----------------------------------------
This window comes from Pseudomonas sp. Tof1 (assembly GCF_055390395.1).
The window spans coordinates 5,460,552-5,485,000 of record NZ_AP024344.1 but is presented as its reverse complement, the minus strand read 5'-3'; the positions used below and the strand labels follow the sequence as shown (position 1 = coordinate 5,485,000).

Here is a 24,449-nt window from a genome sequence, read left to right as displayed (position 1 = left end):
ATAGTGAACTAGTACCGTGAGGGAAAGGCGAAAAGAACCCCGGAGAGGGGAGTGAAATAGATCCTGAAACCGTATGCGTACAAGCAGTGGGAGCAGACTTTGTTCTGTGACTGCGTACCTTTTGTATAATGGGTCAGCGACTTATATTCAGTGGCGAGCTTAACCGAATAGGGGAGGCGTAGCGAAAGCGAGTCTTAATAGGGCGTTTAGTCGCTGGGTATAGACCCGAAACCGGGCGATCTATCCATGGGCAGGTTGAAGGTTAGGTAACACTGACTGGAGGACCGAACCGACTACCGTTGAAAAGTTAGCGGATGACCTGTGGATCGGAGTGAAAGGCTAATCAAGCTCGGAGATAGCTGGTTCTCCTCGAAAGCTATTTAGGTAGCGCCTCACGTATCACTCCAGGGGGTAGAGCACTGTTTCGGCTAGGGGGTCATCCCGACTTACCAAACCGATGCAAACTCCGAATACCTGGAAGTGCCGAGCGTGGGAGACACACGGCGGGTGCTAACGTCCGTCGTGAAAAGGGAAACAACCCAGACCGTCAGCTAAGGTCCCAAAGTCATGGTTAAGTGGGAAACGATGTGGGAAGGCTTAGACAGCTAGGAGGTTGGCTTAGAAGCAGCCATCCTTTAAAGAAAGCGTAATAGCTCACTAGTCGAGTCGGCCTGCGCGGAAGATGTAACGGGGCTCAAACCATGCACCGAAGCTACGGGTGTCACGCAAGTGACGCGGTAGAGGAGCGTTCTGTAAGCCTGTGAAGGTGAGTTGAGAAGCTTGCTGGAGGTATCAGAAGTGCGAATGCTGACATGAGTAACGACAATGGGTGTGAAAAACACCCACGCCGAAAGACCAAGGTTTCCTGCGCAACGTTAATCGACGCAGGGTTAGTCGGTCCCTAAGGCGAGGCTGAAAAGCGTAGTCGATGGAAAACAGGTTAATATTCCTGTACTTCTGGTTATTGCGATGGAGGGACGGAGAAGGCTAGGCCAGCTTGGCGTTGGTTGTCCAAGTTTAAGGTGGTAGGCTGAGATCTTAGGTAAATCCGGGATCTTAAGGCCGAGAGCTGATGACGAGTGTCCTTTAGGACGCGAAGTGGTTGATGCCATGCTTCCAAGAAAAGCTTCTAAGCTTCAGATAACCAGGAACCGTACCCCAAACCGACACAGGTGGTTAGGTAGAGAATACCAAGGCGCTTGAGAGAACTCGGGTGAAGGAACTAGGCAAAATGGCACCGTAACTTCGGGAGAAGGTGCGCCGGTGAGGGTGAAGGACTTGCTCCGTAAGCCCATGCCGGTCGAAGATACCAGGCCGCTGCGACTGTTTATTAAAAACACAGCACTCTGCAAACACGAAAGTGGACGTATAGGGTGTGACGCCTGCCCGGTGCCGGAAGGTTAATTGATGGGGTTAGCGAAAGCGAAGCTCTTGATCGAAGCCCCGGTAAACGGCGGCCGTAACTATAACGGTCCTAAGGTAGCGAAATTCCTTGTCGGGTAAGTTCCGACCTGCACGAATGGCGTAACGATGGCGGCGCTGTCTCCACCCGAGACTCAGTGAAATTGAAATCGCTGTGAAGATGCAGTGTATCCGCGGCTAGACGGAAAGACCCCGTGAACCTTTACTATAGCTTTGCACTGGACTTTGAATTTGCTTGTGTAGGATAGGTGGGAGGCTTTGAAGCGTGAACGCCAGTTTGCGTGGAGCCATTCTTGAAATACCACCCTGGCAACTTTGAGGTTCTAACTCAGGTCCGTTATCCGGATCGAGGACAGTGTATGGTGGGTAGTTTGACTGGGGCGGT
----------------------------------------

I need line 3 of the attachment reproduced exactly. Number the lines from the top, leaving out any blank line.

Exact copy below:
Here is a 24,449-nt window from a genome sequence, read left to right as displayed (position 1 = left end):